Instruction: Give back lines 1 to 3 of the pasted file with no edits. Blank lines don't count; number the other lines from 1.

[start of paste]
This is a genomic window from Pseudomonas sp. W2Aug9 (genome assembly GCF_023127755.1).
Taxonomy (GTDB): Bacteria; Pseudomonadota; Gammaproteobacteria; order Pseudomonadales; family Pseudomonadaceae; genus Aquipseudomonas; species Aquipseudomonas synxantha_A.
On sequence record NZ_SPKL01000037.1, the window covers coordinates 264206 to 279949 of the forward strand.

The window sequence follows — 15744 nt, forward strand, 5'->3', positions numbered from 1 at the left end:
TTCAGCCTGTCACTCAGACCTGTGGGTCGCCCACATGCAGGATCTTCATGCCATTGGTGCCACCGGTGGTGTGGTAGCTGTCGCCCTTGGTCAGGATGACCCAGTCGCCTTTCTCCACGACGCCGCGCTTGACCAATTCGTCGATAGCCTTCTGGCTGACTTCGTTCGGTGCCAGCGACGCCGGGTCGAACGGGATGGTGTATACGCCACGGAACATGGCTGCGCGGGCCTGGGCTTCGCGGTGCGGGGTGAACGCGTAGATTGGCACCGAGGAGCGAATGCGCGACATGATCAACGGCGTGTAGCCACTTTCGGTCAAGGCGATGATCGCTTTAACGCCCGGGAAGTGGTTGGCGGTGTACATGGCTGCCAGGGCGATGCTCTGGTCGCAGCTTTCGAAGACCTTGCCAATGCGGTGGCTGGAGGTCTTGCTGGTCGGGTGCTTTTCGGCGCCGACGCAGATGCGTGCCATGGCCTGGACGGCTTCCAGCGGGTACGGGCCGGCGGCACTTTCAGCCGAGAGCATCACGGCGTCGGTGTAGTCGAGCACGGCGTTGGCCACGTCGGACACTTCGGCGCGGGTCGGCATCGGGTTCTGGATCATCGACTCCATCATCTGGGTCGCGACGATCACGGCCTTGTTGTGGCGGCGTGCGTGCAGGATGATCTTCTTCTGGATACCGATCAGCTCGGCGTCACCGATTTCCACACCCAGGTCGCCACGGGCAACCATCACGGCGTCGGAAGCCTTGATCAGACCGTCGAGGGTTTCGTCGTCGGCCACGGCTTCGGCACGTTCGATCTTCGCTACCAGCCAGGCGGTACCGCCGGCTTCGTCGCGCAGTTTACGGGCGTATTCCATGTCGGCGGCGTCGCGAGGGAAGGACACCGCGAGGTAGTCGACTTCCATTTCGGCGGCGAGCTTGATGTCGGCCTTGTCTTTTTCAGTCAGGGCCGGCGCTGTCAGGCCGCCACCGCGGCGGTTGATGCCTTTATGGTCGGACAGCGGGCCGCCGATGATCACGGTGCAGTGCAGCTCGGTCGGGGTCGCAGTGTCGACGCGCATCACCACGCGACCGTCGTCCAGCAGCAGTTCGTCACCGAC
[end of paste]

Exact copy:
This is a genomic window from Pseudomonas sp. W2Aug9 (genome assembly GCF_023127755.1).
Taxonomy (GTDB): Bacteria; Pseudomonadota; Gammaproteobacteria; order Pseudomonadales; family Pseudomonadaceae; genus Aquipseudomonas; species Aquipseudomonas synxantha_A.
On sequence record NZ_SPKL01000037.1, the window covers coordinates 264206 to 279949 of the forward strand.